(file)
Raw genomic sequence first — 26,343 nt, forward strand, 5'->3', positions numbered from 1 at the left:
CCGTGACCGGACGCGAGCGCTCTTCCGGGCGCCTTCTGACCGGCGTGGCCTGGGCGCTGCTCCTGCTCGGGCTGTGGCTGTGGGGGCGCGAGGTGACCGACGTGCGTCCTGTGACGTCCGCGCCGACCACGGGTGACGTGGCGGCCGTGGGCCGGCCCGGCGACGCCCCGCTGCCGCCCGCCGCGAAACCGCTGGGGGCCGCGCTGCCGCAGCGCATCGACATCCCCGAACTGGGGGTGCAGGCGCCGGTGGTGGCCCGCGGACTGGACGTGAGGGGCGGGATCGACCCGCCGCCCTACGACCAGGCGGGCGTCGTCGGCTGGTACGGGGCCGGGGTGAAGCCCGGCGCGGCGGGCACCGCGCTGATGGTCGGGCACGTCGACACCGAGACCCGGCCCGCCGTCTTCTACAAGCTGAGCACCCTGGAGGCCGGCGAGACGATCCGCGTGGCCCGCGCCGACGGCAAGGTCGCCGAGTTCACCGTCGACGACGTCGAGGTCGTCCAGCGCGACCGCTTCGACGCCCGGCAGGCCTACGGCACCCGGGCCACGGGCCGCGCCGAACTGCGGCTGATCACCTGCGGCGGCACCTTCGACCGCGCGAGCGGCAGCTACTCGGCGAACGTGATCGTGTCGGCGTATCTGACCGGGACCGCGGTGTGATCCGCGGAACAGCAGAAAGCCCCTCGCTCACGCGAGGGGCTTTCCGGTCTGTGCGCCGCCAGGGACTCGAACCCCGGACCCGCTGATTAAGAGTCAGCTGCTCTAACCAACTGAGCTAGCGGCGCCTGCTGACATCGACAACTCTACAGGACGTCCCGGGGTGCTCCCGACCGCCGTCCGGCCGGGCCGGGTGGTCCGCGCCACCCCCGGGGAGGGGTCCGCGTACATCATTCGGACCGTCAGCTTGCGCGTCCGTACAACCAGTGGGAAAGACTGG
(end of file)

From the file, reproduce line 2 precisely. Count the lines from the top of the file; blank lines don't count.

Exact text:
CCGTGACCGGACGCGAGCGCTCTTCCGGGCGCCTTCTGACCGGCGTGGCCTGGGCGCTGCTCCTGCTCGGGCTGTGGCTGTGGGGGCGCGAGGTGACCGACGTGCGTCCTGTGACGTCCGCGCCGACCACGGGTGACGTGGCGGCCGTGGGCCGGCCCGGCGACGCCCCGCTGCCGCCCGCCGCGAAACCGCTGGGGGCCGCGCTGCCGCAGCGCATCGACATCCCCGAACTGGGGGTGCAGGCGCCGGTGGTGGCCCGCGGACTGGACGTGAGGGGCGGGATCGACCCGCCGCCCTACGACCAGGCGGGCGTCGTCGGCTGGTACGGGGCCGGGGTGAAGCCCGGCGCGGCGGGCACCGCGCTGATGGTCGGGCACGTCGACACCGAGACCCGGCCCGCCGTCTTCTACAAGCTGAGCACCCTGGAGGCCGGCGAGACGATCCGCGTGGCCCGCGCCGACGGCAAGGTCGCCGAGTTCACCGTCGACGACGTCGAGGTCGTCCAGCGCGACCGCTTCGACGCCCGGCAGGCCTACGGCACCCGGGCCACGGGCCGCGCCGAACTGCGGCTGATCACCTGCGGCGGCACCTTCGACCGCGCGAGCGGCAGCTACTCGGCGAACGTGATCGTGTCGGCGTATCTGACCGGGACCGCGGTGTGATCCGCGGAACAGCAGAAAGCCCCTCGCTCACGCGAGGGGCTTTCCGGTCTGTGCGCCGCCAGGGACTCGAACCCCGGACCCGCTGATTAAGAGTCAGCTGCTCTAACCAACTGAGCTAGCGGCGCCTGCTGACATCGACAACTCTACAGGACGTCCCGGGGTGCTCCCGACCGCCGTCCGGCCGGGCCGGGTGGTCCGCGCCACCCCCGGGGAGGGGTCCGCGTACATCATTCGGACCGTCAGCTTGCGCGTCCGTACAACCAGTGGGAAAGACTGG